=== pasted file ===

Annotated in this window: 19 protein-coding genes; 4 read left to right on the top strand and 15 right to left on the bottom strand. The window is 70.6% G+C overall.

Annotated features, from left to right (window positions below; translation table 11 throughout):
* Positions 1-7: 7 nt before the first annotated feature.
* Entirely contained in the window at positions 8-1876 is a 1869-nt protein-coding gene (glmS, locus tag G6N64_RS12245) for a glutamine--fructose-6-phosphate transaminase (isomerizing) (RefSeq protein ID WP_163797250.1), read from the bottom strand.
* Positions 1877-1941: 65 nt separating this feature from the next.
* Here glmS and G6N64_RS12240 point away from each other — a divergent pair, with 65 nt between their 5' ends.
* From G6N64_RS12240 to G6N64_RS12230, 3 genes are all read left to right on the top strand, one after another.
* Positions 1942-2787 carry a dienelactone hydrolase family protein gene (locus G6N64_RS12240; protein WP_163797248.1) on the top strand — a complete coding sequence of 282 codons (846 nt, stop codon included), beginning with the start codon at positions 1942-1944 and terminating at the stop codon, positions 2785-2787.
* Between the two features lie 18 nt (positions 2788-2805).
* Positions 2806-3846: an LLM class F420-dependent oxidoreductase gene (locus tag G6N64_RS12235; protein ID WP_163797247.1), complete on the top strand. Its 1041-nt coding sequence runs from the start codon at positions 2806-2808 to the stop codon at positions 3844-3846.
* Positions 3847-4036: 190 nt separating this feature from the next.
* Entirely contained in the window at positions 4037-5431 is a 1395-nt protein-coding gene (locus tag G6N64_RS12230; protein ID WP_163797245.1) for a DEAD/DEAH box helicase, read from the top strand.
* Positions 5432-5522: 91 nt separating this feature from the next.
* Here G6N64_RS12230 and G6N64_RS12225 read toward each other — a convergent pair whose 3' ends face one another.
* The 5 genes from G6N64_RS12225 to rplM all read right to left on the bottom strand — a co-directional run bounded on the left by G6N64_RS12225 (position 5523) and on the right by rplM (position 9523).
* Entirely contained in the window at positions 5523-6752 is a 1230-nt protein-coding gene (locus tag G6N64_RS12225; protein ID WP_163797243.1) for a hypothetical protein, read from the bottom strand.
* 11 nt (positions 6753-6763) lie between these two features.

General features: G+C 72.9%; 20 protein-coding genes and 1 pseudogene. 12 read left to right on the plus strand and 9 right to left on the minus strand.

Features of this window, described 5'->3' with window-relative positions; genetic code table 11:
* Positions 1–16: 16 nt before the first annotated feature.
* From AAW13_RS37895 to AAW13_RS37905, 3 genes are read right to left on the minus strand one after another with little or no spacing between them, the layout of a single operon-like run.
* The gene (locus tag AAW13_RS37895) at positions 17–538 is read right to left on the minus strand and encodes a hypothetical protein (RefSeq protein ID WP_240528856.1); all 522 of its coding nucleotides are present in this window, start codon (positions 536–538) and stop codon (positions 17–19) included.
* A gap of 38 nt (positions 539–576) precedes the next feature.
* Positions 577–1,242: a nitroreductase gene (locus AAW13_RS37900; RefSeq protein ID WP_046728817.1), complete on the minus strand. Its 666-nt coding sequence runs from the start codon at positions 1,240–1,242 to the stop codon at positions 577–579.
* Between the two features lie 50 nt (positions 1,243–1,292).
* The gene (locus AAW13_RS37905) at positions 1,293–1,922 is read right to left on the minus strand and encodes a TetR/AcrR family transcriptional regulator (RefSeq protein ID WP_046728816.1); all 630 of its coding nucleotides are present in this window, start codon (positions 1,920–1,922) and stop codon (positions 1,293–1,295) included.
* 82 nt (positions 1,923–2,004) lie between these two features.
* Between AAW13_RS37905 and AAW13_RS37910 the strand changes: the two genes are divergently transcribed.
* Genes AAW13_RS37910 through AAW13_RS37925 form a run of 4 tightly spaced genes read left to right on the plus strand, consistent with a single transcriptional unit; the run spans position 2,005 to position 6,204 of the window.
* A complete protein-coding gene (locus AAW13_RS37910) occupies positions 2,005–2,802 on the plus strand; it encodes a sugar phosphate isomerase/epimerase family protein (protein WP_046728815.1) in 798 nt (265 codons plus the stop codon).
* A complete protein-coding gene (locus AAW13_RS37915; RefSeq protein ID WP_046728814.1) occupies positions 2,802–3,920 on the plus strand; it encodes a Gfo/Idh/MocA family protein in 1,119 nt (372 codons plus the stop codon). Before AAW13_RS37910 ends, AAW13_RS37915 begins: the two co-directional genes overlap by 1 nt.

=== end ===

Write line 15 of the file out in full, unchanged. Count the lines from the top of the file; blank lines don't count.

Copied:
* The 5 genes from G6N64_RS12225 to rplM all read right to left on the bottom strand — a co-directional run bounded on the left by G6N64_RS12225 (position 5523) and on the right by rplM (position 9523).